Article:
• Anyone with rheumatoid arthritis (also known as chronic arthritis).


Those who would be especially suited to an Advanced DEXA scan are:

  • Men and women over the age of 50 who have noted height loss or acute back pain.
  • Anybody over the age of 50 who has had a low trauma fracture.
  • Patients who are on long-term steroid therapy.
  • Women receiving breast cancer treatment.
  • Older men on prostate cancer treatments.
  • Women with a close family history of height loss or becoming bent over in later life.


How is an advanced DEXA scan performed?

Unlike with other scans and diagnostic procedures, the patient can eat and drink as normal before their appointment.


Before the scan, they will be asked to fill in a risk factor questionnaire. The answers are then entered into the scanner and after the measurement of the patient’s apparent bone density has been measured, the scanner will calculate 10-year risk of the patient of suffering a major osteoporosis-related fracture as well as telling if they have osteoporosis.


Depending on the site being scanned, patients are usually required to take off some outer garments and will be asked to ensure they have no metal on any of their clothing. This metal could be in the form of trousers’ zips or clasps of bras. Any metal within the scanner field shows up on the image and disrupts the bone density results.


The patient will lie on the scanner and, depending on the site being analysed, they will lie in a specific position:

  • Spinal scan - The patient lies on their back with their legs on a cushion so that the spine is flat on the table.
  • Hip scan - The patient has to twist their hips and legs inwards with their hip bones flat on the table. To make this position easier to maintain, there is a positioning device which flattens the hip to allow a better view of the upper femur.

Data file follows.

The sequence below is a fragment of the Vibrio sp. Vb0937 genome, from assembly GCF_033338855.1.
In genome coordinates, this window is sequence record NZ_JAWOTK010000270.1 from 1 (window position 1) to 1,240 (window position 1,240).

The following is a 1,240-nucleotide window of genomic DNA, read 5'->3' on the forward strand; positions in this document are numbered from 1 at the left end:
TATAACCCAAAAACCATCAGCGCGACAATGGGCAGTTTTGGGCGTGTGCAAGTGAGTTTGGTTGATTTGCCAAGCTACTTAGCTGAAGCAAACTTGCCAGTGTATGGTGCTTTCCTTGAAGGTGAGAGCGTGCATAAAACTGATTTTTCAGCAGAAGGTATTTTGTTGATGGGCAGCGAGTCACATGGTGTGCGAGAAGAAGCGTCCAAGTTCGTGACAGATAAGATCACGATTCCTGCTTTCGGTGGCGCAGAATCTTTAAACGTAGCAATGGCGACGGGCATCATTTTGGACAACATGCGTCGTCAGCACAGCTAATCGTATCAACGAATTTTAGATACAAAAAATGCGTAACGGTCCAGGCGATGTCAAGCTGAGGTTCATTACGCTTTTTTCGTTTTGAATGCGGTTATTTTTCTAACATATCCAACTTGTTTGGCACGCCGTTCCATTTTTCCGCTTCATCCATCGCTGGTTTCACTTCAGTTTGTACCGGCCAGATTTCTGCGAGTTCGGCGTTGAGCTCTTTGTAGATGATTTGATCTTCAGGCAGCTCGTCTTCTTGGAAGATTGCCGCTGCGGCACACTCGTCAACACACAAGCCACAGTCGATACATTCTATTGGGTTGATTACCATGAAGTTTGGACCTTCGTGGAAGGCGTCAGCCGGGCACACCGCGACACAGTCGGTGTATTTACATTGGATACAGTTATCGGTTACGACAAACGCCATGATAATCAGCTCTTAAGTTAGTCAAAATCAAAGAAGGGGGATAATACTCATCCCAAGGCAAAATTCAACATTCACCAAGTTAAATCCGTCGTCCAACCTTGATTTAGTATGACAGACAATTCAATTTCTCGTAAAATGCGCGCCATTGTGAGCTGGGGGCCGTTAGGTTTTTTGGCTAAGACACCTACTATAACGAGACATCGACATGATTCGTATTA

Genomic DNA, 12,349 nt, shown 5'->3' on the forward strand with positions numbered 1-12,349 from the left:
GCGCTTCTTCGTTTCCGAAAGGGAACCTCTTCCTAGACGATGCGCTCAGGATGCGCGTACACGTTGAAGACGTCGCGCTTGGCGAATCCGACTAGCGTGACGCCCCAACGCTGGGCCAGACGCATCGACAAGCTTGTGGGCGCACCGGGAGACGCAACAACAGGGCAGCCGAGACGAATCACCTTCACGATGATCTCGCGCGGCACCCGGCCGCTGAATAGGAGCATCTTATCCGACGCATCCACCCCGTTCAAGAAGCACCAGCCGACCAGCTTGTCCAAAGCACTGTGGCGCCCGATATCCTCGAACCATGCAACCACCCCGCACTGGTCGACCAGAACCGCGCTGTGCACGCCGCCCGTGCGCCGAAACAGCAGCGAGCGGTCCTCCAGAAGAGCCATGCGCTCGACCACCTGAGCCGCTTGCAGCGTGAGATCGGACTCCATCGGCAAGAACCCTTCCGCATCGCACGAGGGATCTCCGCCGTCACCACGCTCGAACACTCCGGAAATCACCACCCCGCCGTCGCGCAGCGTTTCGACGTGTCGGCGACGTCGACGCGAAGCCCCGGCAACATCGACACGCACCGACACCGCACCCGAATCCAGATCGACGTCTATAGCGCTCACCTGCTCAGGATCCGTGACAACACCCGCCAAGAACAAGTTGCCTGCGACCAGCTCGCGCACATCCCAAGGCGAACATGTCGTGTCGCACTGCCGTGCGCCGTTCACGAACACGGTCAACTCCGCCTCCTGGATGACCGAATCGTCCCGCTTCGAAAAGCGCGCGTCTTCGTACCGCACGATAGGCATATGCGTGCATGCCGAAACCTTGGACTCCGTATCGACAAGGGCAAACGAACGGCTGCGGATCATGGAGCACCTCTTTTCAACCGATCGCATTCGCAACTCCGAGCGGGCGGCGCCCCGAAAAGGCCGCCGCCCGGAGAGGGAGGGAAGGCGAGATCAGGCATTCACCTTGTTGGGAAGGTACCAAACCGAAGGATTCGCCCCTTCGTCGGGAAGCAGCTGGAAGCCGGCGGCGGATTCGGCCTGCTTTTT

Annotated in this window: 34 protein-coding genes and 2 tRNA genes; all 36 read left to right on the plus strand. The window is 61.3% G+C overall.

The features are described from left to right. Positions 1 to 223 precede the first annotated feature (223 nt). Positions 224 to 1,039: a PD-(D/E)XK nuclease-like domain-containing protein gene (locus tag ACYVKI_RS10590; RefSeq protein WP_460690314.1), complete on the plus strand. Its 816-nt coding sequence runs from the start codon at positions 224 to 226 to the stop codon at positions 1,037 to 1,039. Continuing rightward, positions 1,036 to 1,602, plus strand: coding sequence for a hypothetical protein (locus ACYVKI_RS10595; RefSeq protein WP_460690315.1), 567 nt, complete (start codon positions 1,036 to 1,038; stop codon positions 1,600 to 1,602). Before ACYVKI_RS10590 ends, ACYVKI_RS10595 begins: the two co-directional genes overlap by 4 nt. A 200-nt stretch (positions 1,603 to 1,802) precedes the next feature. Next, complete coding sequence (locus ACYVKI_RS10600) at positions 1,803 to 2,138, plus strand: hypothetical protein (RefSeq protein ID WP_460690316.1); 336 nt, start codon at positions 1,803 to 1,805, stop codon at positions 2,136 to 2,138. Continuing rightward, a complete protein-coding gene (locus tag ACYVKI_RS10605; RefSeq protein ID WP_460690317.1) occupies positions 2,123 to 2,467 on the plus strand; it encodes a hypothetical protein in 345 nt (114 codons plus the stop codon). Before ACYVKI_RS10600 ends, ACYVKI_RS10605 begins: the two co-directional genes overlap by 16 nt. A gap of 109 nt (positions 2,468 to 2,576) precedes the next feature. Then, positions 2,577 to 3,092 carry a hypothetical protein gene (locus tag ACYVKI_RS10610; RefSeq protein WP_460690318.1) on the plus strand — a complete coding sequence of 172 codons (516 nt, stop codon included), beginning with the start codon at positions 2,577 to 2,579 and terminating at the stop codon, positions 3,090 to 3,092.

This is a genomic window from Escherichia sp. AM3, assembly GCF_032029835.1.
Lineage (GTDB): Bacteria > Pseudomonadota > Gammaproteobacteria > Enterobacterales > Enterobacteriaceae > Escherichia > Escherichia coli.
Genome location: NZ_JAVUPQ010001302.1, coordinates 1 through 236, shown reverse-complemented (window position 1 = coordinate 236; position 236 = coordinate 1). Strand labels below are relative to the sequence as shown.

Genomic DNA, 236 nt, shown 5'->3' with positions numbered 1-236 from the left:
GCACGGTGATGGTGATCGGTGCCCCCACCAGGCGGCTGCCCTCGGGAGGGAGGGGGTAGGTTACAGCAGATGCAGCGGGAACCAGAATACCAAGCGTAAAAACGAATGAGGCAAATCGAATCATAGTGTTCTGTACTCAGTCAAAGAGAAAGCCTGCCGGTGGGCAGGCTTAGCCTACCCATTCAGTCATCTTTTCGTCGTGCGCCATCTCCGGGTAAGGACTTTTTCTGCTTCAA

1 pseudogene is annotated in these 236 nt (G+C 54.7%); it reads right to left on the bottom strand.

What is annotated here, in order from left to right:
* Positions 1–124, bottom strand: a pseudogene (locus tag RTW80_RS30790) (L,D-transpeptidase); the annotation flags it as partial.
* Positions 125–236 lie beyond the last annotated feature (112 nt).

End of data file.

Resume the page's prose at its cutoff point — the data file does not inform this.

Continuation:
The scanning itself lasts around 5-10 minutes for each site. Depending on the number of sites being scanned, the entire appointment can take 20–30 minutes.


The radiographer and/or technician will evaluate the analysis from the machine to confirm it is reliable and then send the result to a doctor for a clinical report. It will then be sent to the referring doctor and patient.


Are the x-ray beams safe? What risks are associated with an advanced DEXA scan?

DEXA scans are very safe because the dose of radiation is extremely low.


To put this into perspective, any site being measured receives less than a third of the radiation you get from walking in the street every day. Having said this, it isn't recommended to have it frequently, usually no more than once per year.


Only a select few are highly advised against having an advanced DEXA scan.

  • Pregnant women - even though the dose of radiation is extremely low, there is a risk that it could harm the foetus.
  • Children - due to their young age, any radiation exposure, even if incredibly low, is advised against. However, if a child is on certain treatments, such as steroids, they might benefit from the scan despite the risk.